For more information and to book visit:


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History Fair

Fascinated by the past and wanting to learn more? Looking for something different to do at the weekend? Join us at this year’s South Ayrshire’s History Fair on Saturday 4 June 2016 at the Walker Halls in Troon.

We have a full programme of informative talks featuring respected guest speakers. Tickets start at just £3 per talk up to £10 for the whole day and are available from Carnegie LibraryTroon Library or at the Walker Halls on the day.

Our speakers for the day are

Frances Wilkins, Lecturer and scholar, author of 30 titles on Scottish smuggling and the Scottish slave trade

Tom Barclay, Local Studies Librarian, South Ayrshire Council

Chris Whatley, Emeritus Professor of Scottish History, University of Dundee

Thomas Rees, Rathmell Archaeology Ltd.


9.00am – Registration

9.45am – Councillor Bill Grant

Chairman – Dauvit Broun

10.00am  “The Smuggling Coast from Stranraer to Girvan” Frances Wilkins

11.00am  “Ayrshire before history: a personal view of early sites and their archaeology”  Tom Barclay


2.00pm  “Men at War: securing Burns’ memory in the West of Scotland, c 1859-c1896 (the race between the towns of the region to have a statue of Robert Burns)” Chris Whatley

3.00pm  “A Founder’s Workshop from the Bronze Age? Excavations from the shadow of Hunterston”  Thomas Rees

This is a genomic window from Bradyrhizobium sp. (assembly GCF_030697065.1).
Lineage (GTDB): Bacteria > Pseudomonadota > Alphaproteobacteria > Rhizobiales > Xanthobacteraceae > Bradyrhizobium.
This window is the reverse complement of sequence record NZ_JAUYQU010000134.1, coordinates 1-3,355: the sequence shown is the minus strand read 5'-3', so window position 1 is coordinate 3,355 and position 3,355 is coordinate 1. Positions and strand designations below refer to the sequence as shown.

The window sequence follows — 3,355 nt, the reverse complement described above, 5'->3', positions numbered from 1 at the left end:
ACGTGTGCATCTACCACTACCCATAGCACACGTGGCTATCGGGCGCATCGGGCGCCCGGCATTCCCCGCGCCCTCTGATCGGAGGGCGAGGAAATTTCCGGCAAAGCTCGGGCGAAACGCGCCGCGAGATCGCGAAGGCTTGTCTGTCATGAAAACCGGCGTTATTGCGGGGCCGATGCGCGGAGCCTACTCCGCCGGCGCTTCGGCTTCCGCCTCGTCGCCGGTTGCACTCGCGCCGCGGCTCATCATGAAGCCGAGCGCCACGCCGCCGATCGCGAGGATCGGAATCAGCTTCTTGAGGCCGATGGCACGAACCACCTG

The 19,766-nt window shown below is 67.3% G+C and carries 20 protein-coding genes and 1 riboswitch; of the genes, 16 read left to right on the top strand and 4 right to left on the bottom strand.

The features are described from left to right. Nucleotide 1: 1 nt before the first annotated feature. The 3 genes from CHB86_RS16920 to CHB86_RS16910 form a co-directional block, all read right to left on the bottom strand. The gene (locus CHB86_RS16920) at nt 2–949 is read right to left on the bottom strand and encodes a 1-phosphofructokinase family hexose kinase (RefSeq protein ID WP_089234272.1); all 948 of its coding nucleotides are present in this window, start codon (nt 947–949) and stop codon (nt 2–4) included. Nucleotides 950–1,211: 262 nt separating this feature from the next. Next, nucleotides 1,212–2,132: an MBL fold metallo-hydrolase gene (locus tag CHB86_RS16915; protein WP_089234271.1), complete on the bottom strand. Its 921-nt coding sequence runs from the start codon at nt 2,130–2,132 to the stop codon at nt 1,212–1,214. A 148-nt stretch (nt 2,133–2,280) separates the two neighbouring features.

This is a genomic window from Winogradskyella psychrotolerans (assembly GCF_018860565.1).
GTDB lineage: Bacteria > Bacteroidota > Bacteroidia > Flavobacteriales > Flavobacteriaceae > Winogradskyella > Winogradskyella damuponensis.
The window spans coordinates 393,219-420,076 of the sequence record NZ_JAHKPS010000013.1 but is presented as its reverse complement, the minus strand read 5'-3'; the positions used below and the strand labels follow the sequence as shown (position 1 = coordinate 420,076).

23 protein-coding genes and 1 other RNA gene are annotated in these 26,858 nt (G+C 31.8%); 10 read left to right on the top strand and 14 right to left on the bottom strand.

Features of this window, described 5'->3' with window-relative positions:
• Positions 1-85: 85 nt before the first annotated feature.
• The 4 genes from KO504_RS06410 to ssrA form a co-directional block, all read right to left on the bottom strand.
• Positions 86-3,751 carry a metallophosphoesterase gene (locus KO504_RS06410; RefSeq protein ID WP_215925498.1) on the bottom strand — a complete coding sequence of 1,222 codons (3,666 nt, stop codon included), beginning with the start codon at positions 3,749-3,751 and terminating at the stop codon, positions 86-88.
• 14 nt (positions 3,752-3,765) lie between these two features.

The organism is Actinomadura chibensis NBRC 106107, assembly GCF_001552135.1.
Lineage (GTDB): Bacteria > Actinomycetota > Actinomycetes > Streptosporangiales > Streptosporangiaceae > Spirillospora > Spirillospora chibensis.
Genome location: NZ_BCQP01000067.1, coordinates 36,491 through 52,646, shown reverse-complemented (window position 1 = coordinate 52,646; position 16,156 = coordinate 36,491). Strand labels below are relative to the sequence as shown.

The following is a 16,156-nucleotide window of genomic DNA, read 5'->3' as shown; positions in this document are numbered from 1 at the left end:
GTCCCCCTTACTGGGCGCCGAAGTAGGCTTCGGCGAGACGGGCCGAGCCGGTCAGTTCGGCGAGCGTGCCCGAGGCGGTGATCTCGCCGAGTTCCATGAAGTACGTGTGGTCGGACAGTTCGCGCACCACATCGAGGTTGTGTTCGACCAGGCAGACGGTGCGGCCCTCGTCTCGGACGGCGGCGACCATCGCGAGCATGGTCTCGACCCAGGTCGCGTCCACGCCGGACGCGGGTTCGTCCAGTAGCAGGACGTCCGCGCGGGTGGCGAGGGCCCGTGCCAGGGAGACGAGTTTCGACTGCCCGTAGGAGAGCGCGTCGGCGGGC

Booking Forms
Booking forms are available online to print off and post to us.

Download and print our History Fair Leaflet (pdf)


In addition to the talks, between 9am and 4.30pm a number of stalls will also be attending offering advice and guidance on family history, tracing your roots, exploring local and national history as well as a specialist Scottish bookshop. Admission to the stalls is free.

History Fair Enquiries
If you have any enquiries about the History Fair or would like to make a booking, please do not hesitate to contact us.

Jean Inness
South Ayrshire History Fair,
Library HQ, John Pollock Centre, Mainholm Road,
Ayr KA8 0QD
Tel: 01292 559318 or 272231 Fax: 01292 616301
Email: localhistory@south-ayrshire.gov.uk or jean.inness@south-ayrshire.gov.uk

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This exhibition, on display at Rozelle House from 25th March to 23rd May, provides a glimpse into sport in Ayrshire, now and in the past. How did these sports start? Who played and where?

Why were these sports chosen? The exhibition team chose these five based on prior contacts and knowledge. Each to us seems to be particularly Scottish and they are strong locally. They appear on the international scene and in the consciousness of Scotland. We could have chosen others.